Forget, for a moment, that you're in healthcare marketing. Imagine that you're a consumer staring at your hospital's display advertisement or web landing page for the very first time. Now, list all the reasons why you should check into your hospital and not some other facility on the other side of town, using the ad as your only source of information.

Is it a short list? Maybe you need to rethink how well your content represents your brand. When healthcare researchers at Drexel University analyzed 168 hospital ads in the Philadelphia region, they discovered that most of them looked like each other; 62 percent used photographs of people — representing patients or providers — as their primary piece of content.

“We concluded that hospitals are true to the marketing objective of 'winning the hearts' of healthcare consumers by using patients in the main model in ads," said study co-author Caichen Zhong in a public statement.

However, relatively few of the ads emphasized any unique advantages that would make the hospital stand out from its competitors. For instance, only 4 percent emphasized content related to technology.

“There is nothing wrong with using 'high touch' advertising attributes and focusing on patients," said study co-author Stephen Gambescia, also in a public statement. “But it flies in the face of a primary marketing principle: Differentiating yourself from your competitors."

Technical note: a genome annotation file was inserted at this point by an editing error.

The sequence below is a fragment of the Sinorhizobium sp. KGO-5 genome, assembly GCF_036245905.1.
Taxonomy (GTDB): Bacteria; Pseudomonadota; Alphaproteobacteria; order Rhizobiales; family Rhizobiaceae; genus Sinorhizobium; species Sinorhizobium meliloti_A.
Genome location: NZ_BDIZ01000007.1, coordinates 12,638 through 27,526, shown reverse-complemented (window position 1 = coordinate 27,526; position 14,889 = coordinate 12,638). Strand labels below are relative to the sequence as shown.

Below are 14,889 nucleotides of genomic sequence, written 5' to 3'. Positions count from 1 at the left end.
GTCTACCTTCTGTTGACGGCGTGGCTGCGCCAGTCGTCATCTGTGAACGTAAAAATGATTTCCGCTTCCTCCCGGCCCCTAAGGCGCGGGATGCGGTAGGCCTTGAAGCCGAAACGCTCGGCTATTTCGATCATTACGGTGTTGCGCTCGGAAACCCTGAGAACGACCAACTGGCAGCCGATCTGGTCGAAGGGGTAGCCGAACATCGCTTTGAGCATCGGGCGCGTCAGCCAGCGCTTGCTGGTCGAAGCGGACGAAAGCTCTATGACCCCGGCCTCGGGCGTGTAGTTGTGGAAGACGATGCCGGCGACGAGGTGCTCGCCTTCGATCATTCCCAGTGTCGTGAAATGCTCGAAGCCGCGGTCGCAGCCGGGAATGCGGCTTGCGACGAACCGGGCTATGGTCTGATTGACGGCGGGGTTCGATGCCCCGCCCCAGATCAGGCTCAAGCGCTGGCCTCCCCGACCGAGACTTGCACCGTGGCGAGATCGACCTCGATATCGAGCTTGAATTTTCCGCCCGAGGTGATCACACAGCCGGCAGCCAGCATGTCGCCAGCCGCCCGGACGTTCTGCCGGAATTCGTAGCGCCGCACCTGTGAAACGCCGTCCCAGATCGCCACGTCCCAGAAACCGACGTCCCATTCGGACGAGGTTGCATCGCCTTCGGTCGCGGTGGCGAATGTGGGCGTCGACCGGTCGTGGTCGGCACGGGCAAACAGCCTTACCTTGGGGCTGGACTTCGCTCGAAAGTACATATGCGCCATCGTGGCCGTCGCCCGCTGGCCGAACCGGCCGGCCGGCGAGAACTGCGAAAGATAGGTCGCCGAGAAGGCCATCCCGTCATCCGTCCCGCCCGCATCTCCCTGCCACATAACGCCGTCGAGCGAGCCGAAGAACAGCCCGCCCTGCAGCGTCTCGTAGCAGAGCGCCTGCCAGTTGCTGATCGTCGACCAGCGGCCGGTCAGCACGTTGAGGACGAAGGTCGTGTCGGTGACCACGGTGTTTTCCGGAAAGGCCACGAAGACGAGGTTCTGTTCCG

On the one hand, engaging consumers on their preferred channel with hospital advertising definitely works, increasing market share with “a persistent and prolonged effect over time," according to a study from Emory University. On the other hand, consumers see an average of 5,000 ads every day, according to data presented by the University of Southern California.

If you don't stand out, you don't stand a chance. Let's look at some strategies for developing a brand identity that people will remember.

Your brand arises from your success — or lack thereof — in delivering desirable outcomes to your consumers. So, when influencers like AARP post advice on choosing a hospital, what do you see on the page? Smiling faces? No, you'll find hard references to in-house capabilities, such as patient-to-nurse ratios, and reputation metrics, such as ratings by consumer organizations.

Let's throw in a second factor, location. Potential consumers who live relatively far away from a hospital are more responsive to its advertising, according to the Emory University study. They may be less familiar with it than with other, closer providers, making the ad an important first-contact experience.

In fact, pulling in distant consumers is the primary benefit of hospital advertising, according to Emory. These are the consumers who prize quality healthcare over convenience and have the means to afford it. Privately insured patients respond to advertising more than those with “restrictive forms of insurance," also according to Emory.